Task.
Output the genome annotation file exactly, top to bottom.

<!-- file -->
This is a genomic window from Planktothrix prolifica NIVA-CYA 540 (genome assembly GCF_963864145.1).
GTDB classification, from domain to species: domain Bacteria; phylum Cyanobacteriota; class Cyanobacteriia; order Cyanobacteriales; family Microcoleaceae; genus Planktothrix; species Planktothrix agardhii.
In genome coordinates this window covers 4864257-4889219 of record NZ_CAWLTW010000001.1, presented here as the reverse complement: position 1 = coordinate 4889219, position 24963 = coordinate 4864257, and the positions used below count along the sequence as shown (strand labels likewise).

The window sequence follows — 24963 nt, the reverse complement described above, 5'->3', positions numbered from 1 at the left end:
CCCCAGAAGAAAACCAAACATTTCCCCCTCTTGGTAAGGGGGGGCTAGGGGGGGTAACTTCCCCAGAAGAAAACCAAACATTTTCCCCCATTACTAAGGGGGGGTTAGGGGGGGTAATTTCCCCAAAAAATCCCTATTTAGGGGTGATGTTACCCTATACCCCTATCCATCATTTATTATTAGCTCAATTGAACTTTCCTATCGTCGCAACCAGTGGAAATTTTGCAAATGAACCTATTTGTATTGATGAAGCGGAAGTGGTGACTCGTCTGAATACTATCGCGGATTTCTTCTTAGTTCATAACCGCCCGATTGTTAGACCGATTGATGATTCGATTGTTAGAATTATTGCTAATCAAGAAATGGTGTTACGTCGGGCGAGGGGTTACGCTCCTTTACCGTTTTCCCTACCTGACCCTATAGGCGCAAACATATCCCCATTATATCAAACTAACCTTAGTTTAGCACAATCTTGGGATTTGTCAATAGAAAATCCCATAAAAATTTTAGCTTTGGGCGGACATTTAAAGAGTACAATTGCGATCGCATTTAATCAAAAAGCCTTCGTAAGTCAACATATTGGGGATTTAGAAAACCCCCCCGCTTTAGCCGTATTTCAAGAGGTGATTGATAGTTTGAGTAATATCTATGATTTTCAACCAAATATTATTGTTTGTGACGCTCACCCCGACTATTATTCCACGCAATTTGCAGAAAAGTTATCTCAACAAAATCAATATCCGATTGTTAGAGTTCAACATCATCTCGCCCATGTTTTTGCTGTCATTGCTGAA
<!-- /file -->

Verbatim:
This is a genomic window from Planktothrix prolifica NIVA-CYA 540 (genome assembly GCF_963864145.1).
GTDB classification, from domain to species: domain Bacteria; phylum Cyanobacteriota; class Cyanobacteriia; order Cyanobacteriales; family Microcoleaceae; genus Planktothrix; species Planktothrix agardhii.
In genome coordinates this window covers 4864257-4889219 of record NZ_CAWLTW010000001.1, presented here as the reverse complement: position 1 = coordinate 4889219, position 24963 = coordinate 4864257, and the positions used below count along the sequence as shown (strand labels likewise).

The window sequence follows — 24963 nt, the reverse complement described above, 5'->3', positions numbered from 1 at the left end:
CCCCAGAAGAAAACCAAACATTTCCCCCTCTTGGTAAGGGGGGGCTAGGGGGGGTAACTTCCCCAGAAGAAAACCAAACATTTTCCCCCATTACTAAGGGGGGGTTAGGGGGGGTAATTTCCCCAAAAAATCCCTATTTAGGGGTGATGTTACCCTATACCCCTATCCATCATTTATTATTAGCTCAATTGAACTTTCCTATCGTCGCAACCAGTGGAAATTTTGCAAATGAACCTATTTGTATTGATGAAGCGGAAGTGGTGACTCGTCTGAATACTATCGCGGATTTCTTCTTAGTTCATAACCGCCCGATTGTTAGACCGATTGATGATTCGATTGTTAGAATTATTGCTAATCAAGAAATGGTGTTACGTCGGGCGAGGGGTTACGCTCCTTTACCGTTTTCCCTACCTGACCCTATAGGCGCAAACATATCCCCATTATATCAAACTAACCTTAGTTTAGCACAATCTTGGGATTTGTCAATAGAAAATCCCATAAAAATTTTAGCTTTGGGCGGACATTTAAAGAGTACAATTGCGATCGCATTTAATCAAAAAGCCTTCGTAAGTCAACATATTGGGGATTTAGAAAACCCCCCCGCTTTAGCCGTATTTCAAGAGGTGATTGATAGTTTGAGTAATATCTATGATTTTCAACCAAATATTATTGTTTGTGACGCTCACCCCGACTATTATTCCACGCAATTTGCAGAAAAGTTATCTCAACAAAATCAATATCCGATTGTTAGAGTTCAACATCATCTCGCCCATGTTTTTGCTGTCATTGCTGAA